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Photo by Laura Hancock / EOU’s education programs are seeing strong placement rates for new teachers, with 100 percent of graduates earning their authorizations in middle and school education successfully finding jobs this year.
Published September 4, 2015
Updated October 26, 2015
LA GRANDE, Ore. (EOU) – With classes starting at public schools in Oregon and across the country, new teachers are also prepping for their posts as educators, mentors and role models.
Many of them are recent graduates of Eastern Oregon University’s master of arts in teaching program. This year a record 100 percent of EOU graduates earning authorizations in middle and high school education have found jobs.
Students in the current master’s cohort are even being sought out, with one receiving offers from five different schools. Those with endorsements in math, science and special education are in particularly high demand, as more baby boomers are retiring and school enrollments expand.
“Not only are school districts in eastern Oregon seeking to hire our graduates, we are also getting calls from around the state and across the west looking for qualified teachers,” said Ray Brown, assistant professor of education, secondary education program coordinator and faculty representative on EOU’s Board of Trustees.
Schools in Washington, Idaho, Alaska, Montana and Wyoming will all welcome new teachers from EOU to their classrooms this fall. Brown believes EOU’s geographic location provides an advantage in preparing students to teach in a rural setting, but graduates are trained to work with students in urban environments as well.
“We are rural, but not secluded,” Brown explained. “The competition is intense and often our students face each other as candidates for these positions. Their success is really a testament to the quality of our programs.”
Upon completing his master’s, Jess Roberts accepted a position teaching math with the Ontario School District. He is one of the first EOU graduates to complete the Oregon Teacher Pathway program.
Jess Roberts, of La Grande, is one of the students experiencing this success. He completed his master’s with middle and high school authorization in July and is now teaching math to a class of 20 middle school students in Ontario.
“EOU did a really good job of preparing us,” Roberts said, referring to the positive responses he and fellow graduates received from employers.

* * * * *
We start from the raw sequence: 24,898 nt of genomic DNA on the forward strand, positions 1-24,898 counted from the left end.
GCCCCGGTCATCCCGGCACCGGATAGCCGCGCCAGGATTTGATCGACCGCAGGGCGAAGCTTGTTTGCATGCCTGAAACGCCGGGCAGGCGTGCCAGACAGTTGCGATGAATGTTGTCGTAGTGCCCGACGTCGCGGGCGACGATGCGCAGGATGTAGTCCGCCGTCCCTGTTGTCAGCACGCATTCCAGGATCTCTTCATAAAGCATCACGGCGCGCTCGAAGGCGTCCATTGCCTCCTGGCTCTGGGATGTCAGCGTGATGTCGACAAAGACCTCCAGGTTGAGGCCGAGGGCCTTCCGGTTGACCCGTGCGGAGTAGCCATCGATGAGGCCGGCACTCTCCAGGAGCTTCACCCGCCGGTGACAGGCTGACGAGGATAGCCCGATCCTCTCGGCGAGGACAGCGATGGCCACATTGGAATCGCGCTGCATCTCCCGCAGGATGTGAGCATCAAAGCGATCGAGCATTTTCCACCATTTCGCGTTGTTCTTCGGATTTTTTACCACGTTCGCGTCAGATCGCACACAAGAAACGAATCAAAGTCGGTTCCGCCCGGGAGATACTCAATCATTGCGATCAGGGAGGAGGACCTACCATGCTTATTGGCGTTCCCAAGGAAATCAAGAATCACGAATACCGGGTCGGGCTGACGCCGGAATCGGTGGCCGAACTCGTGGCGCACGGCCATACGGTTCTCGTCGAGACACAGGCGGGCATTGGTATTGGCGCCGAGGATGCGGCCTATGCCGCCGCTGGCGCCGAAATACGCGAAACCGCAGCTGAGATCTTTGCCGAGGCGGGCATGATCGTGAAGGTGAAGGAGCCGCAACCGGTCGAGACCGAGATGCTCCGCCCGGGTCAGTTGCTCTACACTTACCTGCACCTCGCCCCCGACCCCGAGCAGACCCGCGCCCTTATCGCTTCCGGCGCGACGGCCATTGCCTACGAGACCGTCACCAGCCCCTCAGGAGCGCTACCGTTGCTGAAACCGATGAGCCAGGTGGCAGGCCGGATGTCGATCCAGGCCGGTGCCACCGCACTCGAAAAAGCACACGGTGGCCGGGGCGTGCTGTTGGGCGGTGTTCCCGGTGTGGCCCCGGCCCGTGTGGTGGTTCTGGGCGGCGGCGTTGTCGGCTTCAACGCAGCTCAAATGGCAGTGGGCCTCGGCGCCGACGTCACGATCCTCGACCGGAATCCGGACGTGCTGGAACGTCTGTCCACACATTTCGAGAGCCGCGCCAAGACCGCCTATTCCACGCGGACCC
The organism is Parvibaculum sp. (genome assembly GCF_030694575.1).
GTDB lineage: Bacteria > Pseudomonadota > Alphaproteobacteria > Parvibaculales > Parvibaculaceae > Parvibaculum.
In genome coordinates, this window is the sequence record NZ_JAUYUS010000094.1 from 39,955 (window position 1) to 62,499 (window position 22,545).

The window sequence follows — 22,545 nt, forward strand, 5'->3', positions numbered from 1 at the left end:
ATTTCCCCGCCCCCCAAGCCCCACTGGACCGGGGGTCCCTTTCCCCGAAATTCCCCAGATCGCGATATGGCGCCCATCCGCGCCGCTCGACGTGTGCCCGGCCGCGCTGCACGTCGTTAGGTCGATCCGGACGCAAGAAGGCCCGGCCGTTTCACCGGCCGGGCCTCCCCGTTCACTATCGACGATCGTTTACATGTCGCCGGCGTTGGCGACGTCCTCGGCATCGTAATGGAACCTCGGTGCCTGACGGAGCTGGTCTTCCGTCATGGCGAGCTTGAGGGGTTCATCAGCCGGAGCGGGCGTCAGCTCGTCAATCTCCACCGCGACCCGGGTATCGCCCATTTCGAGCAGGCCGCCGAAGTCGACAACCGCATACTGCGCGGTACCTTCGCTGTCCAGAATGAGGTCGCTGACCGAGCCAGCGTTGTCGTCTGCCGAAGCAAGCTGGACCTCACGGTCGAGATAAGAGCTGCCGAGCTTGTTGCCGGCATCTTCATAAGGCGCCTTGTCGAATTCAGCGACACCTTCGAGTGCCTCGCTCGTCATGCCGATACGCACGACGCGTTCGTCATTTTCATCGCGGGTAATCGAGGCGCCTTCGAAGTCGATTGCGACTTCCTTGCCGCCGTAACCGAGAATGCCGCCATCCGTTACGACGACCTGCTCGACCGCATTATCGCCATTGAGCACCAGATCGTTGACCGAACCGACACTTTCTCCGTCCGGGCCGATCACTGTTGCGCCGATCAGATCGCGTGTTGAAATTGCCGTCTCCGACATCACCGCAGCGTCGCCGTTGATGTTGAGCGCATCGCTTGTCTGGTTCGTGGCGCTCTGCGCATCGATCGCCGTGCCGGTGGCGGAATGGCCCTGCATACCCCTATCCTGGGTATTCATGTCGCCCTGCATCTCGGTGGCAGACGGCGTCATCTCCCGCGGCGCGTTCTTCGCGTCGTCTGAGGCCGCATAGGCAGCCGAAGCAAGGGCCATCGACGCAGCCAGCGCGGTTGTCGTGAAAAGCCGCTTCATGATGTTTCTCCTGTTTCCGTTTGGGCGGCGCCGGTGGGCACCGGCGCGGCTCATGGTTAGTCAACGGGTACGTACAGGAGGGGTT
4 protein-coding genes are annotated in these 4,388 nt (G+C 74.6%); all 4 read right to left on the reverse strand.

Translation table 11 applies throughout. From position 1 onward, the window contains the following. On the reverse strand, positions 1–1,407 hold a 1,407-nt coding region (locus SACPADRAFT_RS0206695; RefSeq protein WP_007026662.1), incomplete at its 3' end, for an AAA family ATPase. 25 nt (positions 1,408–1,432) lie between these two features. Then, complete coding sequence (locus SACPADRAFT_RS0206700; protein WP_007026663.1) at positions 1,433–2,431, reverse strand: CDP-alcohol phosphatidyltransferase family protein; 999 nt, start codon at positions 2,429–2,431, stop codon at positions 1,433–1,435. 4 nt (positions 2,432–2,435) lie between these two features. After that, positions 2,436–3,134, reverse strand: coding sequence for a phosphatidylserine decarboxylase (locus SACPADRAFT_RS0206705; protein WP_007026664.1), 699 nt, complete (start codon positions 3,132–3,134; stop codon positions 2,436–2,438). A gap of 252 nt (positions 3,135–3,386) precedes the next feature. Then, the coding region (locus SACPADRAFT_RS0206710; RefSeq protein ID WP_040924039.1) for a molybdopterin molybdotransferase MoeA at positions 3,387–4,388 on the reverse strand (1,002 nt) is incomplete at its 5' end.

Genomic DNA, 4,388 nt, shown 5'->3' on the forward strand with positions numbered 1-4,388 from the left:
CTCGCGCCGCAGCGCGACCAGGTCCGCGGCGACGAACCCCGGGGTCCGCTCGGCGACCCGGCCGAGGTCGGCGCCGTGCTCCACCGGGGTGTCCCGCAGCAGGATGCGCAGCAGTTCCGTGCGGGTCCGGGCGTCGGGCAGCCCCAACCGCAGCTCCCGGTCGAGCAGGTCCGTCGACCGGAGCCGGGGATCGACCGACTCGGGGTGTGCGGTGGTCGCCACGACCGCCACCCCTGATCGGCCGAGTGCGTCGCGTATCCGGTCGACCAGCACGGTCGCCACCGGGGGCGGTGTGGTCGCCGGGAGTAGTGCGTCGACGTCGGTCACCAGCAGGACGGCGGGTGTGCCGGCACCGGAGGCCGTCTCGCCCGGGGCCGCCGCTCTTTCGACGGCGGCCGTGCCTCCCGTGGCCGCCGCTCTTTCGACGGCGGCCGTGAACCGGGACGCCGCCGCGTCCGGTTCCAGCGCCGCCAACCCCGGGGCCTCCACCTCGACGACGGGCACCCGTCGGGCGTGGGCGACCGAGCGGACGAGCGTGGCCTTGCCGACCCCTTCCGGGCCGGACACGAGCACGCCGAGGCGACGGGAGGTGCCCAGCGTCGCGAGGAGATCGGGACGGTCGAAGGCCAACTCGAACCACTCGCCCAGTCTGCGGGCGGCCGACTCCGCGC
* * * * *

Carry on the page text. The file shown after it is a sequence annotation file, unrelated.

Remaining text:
Schools were reaching out to Roberts before he finished the program, which could have something to do with his bachelor’s in mathematics, also obtained from EOU.
“Oregon requirements for math have changed, so more teachers are required to meet the need,” Roberts said. “I also made it clear that I wanted to focus on middle school, which generated a lot of interest from schools.”
Roberts received nine job offers before he stopped taking calls. Ultimately, he chose the Ontario School District because of its progressive approach to education, coupled with higher poverty and diversity rates.
Also motivating his decision was his participation in the Oregon Teacher Pathway at EOU, a program that trains pre-service teachers to become culturally responsive educators.
“The program was really helpful with discussing diversity in schools and why it’s important,” Roberts said. ”Understanding that is really powerful.”
EOU’s elementary MAT program is also seeing strong placement rates. Four of the 11 students in the cohort have accepted positions beginning this fall. The remaining seven are planning to substitute teach while they wait for openings in their preferred districts, pursue additional endorsements or search for their own classrooms.
Elementary teacher Kara Jenkins completed her endorsement in English for speakers of other languages (ESOL) prior to entering the MAT program. The day before the cohort concluded in July, a school made her an offer.
“The MAT program really gave me an edge by providing multiple experiences with the newest teaching practices,” Jenkins said. “I picked EOU because it provided what I was looking for – a small campus, low student to professor ratio and a small-town atmosphere.”
Kara Jenkins is teaching fourth and fifth-grade at Sweet-Montour Elementary in Idaho. The school made her an offer the day before the elementary MAT cohort concluded in July.
Jenkins accepted that first offer and is excited to be returning to teach at a school near her hometown of Emmett, Idaho. Her new classroom is combined fourth and fifth-grade at Sweet-Montour Elementary.
The same success goes for the university’s undergraduate elementary school teacher preparation program called CUESTE, which leads to initial teacher licensure. To build on this momentum and prepare for future growth, the College of Education is exploring partnerships with schools districts beyond the immediate region.
Brown said the long-term vision is also to increase accessibility through technology and focus more on culturally responsive teaching methods. A new course for English language learners will be offered this fall, which ties to this objective.
In talking with her elementary MAT students, Rae Ette Newman, assistant professor of education, said small class sizes and cost-competitiveness are among the top reasons they choose EOU, but she believes their decision reaches beyond these immediate benefits.
“Everything a teacher does, our students are expected to do so they get real-world experiences throughout the year,” Newman said. “We provide a safe environment where they can challenge themselves and grow.”
Learn more about programs available through the College of Education.
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